These might claim to help eliminate odor-causing “bad” bacteria, but they also eliminate the “good” infection-fighting bacteria.

“Doing things like aggressively washing the vagina on the inside can throw your bacteria ratios out of whack,” Gersh says. The result? Odor!


You should not, under any circumstance, put garlic gloves, cottage cheese, or yogurt inside your vaginal canal.

There have been studies about the use of garlic suppositories for treatment of vaginitis, but raw garlic can cause burning, irritation, and allergic reactions. More studies are needed on this, but for now it’s not recommended.

“We live in a world full of bad advice and putting food inside your vaginal canal falls in that category,” Gersh says. “The food isn’t going to do anything but harm your vaginal microbiome.”

Fragrant ‘feminine hygiene’ products

There are a number of perfumed tampons, pads, and toilet papers on the market. Avoid these.

“The vagina is a very delicate ecosystem that’s going to be negatively impacted by these fragrant products,” Gersh says.

“If you have any concerns, it’s always best to talk with [a] healthcare professional,” Gersh says.

Talking with a healthcare professional, she says, is especially important if:

  • You recently started engaging in sexual activity with (a) new partner(s).
  • You’re experiencing any additional symptoms, such as pain, irritation, burning, or funky discharge.
  • You’re pregnant or hoping to become pregnant.

Even if there’s no underlying cause like infection, a healthcare professional will be able to help.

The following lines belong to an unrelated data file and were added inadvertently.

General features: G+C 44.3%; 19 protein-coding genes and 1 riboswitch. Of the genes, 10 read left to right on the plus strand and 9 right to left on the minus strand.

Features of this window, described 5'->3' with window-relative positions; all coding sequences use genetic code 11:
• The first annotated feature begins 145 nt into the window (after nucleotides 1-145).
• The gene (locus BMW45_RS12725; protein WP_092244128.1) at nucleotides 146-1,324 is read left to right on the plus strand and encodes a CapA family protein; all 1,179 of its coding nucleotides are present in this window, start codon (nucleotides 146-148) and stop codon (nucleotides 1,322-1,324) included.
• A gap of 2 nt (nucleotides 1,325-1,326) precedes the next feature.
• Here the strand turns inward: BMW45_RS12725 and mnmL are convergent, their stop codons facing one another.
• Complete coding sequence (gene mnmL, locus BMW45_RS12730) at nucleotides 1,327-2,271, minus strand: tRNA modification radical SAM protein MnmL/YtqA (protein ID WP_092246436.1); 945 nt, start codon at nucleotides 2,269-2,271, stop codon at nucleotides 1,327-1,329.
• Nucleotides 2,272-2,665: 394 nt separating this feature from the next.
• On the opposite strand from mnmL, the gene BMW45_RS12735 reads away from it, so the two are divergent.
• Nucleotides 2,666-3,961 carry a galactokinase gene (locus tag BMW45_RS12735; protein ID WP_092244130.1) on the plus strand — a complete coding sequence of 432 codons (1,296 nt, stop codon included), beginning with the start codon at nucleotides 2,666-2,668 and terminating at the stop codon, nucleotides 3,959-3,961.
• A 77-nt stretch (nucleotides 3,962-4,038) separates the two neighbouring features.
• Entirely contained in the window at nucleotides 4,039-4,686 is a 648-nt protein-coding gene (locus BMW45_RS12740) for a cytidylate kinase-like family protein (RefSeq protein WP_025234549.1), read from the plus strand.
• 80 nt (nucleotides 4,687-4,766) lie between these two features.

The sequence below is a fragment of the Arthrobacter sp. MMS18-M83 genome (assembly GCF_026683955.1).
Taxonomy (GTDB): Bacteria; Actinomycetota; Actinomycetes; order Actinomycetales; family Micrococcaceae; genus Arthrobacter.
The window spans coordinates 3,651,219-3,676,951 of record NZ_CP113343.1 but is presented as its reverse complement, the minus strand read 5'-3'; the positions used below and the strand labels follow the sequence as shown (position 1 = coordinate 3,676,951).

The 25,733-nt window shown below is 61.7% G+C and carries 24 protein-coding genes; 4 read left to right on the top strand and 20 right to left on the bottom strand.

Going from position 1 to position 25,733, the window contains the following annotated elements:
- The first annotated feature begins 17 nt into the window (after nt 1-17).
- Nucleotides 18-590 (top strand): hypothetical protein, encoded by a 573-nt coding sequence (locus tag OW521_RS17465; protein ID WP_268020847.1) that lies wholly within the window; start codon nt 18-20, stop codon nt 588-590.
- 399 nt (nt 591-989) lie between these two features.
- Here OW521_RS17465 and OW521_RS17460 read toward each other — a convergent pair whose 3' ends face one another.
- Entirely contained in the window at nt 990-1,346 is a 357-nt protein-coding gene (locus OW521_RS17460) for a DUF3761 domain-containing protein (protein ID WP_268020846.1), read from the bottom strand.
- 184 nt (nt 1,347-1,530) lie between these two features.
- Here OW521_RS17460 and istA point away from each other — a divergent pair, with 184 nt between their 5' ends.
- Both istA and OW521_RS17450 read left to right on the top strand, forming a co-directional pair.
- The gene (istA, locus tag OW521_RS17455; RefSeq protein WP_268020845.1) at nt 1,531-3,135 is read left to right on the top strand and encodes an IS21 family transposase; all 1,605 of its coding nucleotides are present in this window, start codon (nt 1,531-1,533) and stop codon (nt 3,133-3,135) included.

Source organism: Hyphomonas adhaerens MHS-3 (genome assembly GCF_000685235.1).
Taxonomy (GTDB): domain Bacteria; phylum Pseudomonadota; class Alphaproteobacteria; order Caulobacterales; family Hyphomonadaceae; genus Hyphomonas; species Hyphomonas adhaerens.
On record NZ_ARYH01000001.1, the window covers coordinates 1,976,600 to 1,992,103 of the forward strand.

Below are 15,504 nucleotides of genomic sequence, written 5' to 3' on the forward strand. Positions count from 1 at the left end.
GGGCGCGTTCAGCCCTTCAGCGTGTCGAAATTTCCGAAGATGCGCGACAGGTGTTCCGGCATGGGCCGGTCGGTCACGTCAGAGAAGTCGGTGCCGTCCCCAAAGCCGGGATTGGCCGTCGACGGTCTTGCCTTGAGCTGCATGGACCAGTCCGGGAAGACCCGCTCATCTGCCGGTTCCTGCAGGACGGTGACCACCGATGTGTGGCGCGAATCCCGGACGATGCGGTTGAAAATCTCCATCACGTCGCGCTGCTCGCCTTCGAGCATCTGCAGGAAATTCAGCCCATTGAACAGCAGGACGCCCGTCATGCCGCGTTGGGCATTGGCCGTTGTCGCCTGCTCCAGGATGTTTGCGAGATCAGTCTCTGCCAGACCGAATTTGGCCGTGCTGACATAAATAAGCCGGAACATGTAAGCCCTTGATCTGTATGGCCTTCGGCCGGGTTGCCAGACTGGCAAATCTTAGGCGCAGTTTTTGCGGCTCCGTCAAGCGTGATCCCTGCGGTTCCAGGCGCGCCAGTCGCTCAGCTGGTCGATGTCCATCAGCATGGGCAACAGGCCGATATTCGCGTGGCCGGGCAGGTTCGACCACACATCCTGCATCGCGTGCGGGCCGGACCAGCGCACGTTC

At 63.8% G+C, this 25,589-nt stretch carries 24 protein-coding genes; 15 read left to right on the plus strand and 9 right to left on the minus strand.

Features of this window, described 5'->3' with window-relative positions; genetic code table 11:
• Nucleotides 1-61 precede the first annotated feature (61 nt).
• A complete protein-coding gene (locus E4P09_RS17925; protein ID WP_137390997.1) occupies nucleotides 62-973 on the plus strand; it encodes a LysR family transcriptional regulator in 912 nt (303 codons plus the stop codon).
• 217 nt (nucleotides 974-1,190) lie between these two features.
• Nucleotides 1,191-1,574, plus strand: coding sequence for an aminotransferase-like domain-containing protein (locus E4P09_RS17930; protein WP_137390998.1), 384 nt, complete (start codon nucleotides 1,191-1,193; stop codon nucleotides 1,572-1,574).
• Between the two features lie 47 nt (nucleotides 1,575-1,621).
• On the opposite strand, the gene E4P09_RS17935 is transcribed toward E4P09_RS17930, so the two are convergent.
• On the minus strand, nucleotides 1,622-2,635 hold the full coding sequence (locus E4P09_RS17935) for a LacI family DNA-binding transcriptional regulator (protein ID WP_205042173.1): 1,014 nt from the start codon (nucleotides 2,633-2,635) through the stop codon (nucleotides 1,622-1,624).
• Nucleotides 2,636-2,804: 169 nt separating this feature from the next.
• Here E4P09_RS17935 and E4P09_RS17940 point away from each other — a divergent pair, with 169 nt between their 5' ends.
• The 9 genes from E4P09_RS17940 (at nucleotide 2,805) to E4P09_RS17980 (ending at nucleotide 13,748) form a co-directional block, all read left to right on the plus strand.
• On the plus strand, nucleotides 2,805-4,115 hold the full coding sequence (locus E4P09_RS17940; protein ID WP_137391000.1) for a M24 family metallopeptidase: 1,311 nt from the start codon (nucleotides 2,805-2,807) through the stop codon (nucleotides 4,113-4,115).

Deysach says they can help you understand whether recent medications, your hydration levels, or other lifestyle habits could be causing the smell and advise on any next steps.

Whether you’ve just eliminated the unusual scent or are simply looking for ways to prevent future funk, these tips can help.

Take inventory of your usual scent

Before you can diagnose yourself with an off-scent, you have to know what your usual scent is. So, if you don’t already make a mental note to “observe” the smell of your vagina, start doing so.

Gersh explains: “The most common sign that something is going on with your vagina is a change in smell.” Specifically, a change in scent that can’t be explained by where you are in your cycle.

Becoming intimately familiar with the range of the scents your vagina usually falls within will help you identify when something is off.

Some vaginal odors are healthy

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Infographic by Bailey Mariner

Choose cotton

Sorry babes, but it’s time to sub your silk and satin skivvies for cotton ones.

Cotton is far more breathable than other materials and does an excellent job of wicking away sweat and fluids from your body.

Other materials can trap excess moisture, Gersh explains, which has the ability to upset your natural bacteria levels and lead to infections.

“Excess moisture can promote an overgrowth of yeast, which can change the natural bacterial makeup and ultimately disrupt your natural scent,” she says. Pass.

Cut out tight clothes